Robert Charles Mardian (born October 23, 1923) is a former United States Republican party official who served in the administration of Richard Nixon, but was embroiled in the Watergate scandal as one of the Watergate Seven who were indicted by a Grand Jury for campaign violations. He was convicted at the main Watergate trial, but his conviction was quashed.
Family and early life
Mardian's father, Samual Mardian, was an Armenian refugee who settled in California and supported progressive politicians such as Hiram Johnson and Franklin Roosevelt. However Samual Mardian's four sons adopted free-market politics. Robert Mardian's brother Samuel Mardian Jr. served as Mayor of Phoenix, Arizona and was a leading supporter of Barry Goldwater. Samuel Jr. took over the family construction business and developed it into a multi-million dollar concern.
Robert Mardian went to public school in Pasadena, California followed by Columbia University, North Dakota State Teachers College, and University of California Santa Barbara. While serving in the United States Navy he met and married Dorothy Denniss in 1946. They had three sons. Mardian was awarded a law degree from the University of Southern California in 1949. After leaving law school he went into private practice as a corporate lawyer.
In 1956 Mardian, already active in the Republican Party, was appointed to a vacant seat on Pasadena School Board. He was elected in 1957 but resigned shortly afterwards through pressure of work. From 1962, Mardian left his law practice to become vice president and chief legal officer of a Savings and loan association. In the 1964 presidential election he managed the Goldwater campaign in four western states; although he was unsuccessful, his campaigning ability impressed Richard Nixon and he was appointed to the same position in Nixon's 1968 campaign. This time, the Republicans carried all but Washington.
His work on the 1968 campaign led to Mardian becoming close to John N. Mitchell, in charge of the campaign overall. Mardian was appointed as general counsel to the Department of Health, Education and Welfare in the Nixon administration. He supported Mitchell's 'Southern strategy' and advised the Department on ways of easing the pace of school integration. His success in this post led to a promotion as assistant Attorney General under Mitchell.
Mardian was in charge of the Internal Security Division which headed up the fight against the radical left, prosecuting draft dodgers. He was trusted to handle the transfer to the White House of wiretap logs which had been discovered among J. Edgar Hoover's possessions in the Federal Bureau of Investigation after his death. However he acquired a reputation for extremism due to his zealous prosecutions and grand jury investigations of left-wing groups.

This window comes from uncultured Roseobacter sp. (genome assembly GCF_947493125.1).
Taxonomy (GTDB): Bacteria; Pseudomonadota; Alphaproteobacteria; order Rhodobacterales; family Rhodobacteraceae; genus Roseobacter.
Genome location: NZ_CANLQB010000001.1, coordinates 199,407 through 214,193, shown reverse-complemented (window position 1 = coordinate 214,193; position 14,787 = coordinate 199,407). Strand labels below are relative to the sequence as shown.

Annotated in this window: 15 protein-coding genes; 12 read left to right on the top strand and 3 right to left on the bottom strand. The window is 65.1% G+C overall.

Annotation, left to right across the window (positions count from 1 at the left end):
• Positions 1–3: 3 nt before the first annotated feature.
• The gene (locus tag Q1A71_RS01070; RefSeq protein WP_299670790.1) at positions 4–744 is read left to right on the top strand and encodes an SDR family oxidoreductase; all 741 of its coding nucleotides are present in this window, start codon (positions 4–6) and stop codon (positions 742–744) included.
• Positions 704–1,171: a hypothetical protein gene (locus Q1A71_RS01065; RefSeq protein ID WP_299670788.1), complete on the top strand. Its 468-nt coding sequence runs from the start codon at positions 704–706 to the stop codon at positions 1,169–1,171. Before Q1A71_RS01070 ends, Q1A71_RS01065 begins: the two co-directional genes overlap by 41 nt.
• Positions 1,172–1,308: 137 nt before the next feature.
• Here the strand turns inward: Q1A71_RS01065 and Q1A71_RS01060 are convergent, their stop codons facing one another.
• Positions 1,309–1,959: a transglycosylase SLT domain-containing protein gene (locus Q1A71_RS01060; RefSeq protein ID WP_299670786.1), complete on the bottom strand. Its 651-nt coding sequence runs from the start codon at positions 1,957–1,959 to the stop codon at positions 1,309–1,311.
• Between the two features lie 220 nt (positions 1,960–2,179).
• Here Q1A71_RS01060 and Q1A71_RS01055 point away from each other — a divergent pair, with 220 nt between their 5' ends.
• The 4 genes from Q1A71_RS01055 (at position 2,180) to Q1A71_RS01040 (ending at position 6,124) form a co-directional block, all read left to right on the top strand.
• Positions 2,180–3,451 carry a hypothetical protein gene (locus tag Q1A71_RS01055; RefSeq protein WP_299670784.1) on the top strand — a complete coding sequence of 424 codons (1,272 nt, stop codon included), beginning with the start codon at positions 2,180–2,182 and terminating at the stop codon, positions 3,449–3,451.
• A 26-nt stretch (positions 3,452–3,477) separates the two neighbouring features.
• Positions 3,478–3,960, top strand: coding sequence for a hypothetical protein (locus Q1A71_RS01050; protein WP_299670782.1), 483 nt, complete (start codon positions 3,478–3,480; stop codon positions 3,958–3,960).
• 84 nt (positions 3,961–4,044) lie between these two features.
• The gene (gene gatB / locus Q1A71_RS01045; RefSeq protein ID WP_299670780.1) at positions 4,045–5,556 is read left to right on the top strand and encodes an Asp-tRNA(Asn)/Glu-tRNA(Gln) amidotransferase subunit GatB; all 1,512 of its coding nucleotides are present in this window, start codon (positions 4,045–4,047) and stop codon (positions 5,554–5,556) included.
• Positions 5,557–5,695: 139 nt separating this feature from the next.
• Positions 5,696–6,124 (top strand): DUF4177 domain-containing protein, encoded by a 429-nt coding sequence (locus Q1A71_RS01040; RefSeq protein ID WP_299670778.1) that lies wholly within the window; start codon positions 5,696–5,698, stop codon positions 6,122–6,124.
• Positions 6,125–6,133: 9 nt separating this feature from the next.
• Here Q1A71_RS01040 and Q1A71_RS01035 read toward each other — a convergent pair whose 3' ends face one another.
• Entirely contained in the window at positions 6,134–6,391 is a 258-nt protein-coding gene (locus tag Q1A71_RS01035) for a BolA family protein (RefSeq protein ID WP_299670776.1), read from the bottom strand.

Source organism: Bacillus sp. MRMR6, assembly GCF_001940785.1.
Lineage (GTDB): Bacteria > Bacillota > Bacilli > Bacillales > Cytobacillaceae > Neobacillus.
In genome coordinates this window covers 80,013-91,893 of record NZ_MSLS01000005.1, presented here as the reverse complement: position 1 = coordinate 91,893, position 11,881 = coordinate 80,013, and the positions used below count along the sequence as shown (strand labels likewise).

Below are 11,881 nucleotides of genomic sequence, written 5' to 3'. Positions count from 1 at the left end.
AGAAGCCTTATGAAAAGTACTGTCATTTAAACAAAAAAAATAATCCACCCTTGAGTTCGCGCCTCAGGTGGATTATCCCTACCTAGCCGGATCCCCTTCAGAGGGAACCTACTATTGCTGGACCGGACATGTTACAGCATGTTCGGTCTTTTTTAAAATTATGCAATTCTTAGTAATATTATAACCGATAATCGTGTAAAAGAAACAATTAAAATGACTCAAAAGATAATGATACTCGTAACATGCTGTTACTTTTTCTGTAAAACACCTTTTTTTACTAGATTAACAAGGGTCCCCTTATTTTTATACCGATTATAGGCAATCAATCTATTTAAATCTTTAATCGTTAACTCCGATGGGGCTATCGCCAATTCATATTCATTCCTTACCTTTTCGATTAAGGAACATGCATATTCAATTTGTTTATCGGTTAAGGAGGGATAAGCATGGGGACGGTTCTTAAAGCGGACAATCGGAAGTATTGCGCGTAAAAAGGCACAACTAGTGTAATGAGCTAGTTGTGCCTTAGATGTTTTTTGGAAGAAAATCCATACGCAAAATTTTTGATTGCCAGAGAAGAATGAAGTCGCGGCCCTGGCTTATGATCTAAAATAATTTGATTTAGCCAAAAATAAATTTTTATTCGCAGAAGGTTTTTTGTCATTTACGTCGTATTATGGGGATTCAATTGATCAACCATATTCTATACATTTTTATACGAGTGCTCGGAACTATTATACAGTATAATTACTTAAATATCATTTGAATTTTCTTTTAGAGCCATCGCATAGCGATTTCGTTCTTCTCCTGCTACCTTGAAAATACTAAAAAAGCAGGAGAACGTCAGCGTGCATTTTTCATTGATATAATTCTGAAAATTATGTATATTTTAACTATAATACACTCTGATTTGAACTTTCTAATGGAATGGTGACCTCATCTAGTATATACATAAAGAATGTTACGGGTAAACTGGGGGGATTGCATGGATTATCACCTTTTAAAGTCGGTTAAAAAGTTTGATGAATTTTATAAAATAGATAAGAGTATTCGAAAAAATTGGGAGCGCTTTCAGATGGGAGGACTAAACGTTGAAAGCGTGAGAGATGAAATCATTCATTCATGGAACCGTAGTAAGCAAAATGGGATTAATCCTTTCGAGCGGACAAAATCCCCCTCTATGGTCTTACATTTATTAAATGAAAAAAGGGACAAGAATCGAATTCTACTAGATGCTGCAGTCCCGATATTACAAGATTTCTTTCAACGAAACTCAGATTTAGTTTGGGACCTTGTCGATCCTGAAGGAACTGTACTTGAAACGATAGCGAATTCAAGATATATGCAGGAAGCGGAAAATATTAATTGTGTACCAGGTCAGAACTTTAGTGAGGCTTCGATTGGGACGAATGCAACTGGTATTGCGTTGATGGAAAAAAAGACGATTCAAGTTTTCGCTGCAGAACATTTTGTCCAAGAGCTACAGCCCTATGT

Although Mardian was well-regarded, he lost out on two important promotions in 1972, as Deputy Attorney General, and as deputy manager of the Committee to Re-elect the President (where Jeb Stuart Magruder, more than 10 years younger, succeeded: Mardian did not hide his disappointment, nor his contempt for Magruder).
Mardian became involved in the Nixon administration's unorthodox campaigns early when he headed the federal prosecution of Pentagon Papers leaker Daniel Ellsberg in 1971. Although passed over for the appointment as deputy manager of CRP, Mardian was appointed as a 'political coordinator' with an uncertain role.
The offence for which Mardian was convicted, but later cleared, occurred on June 17, 1972 and is the subject of continuing controversy. Mardian was with other campaign officials in California preparing for a fundraising dinner. Having learnt of the arrest of the five men in the Watergate complex, Jeb Stuart Magruder testified that at John N. Mitchell's suggestion Mardian telephoned G. Gordon Liddy and told Liddy to contact Attorney General Kleindienst, with an order that James W. McCord, Jr. should be released before his identity was discovered. Liddy insisted that the call had come from Magruder. Mardian always insisted on his innocence and since the trial has said that John Dean had the idea of calling Kleindienst.
On June 20, Mardian and Fred LaRue met with Liddy in LaRue's apartment in the Watergate complex, where Liddy told him the full story of all the activities of 'the plumbers'. Mardian suggested to Liddy that he was likely to be traced and ought to give himself up; he also said that Mitchell was unlikely to let CRP funds be used to bail the Cuban burglars, but the Cuban community in Florida might help. Liddy had already formed an opinion of Mardian: that he was an explosive character. Mardian later worked to shred any papers at CRP which might link to the Watergate team.
Indictment and trial
When Jeb Stuart Magruder decided to cooperate with the prosecution on April 10, 1973, it became certain that Mardian would be indicted, although he had first to go before the Ervin Senate committee (July 19–20, 1973). Before the Senators, Mardian was an effective witness in minimizing his own participation in the whole affair. The Grand Jury however indicted him based on Magruder's testimony, on March 1, 1974.
On January 1, 1975 Mardian was convicted on one count of conspiracy to hinder the investigation. He was sentenced to 10 months to 3 years on February 21, 1975, but on appeal in 1976 the conviction was quashed. The Appeals Court held that Mardian ought to have been tried separately because his lawyer fell ill two weeks into the trial.
Mardian has been speculated as possibly being the mysterious Watergate source known as 'Deep Throat'.
- 'The Watergate Hearings: Break-in and Cover-up' (New York Times book) (Bantam Books, Inc., New York, 1973)
- 'Watergate: The Corruption and Fall of Richard Nixon' by Fred Emery (Jonathan Cape, London, 1994)
- 'Watergate Victory: Mardian's Appeal' by Arnold Rochvarg (University Press of America, Lanham, Maryland, 1995)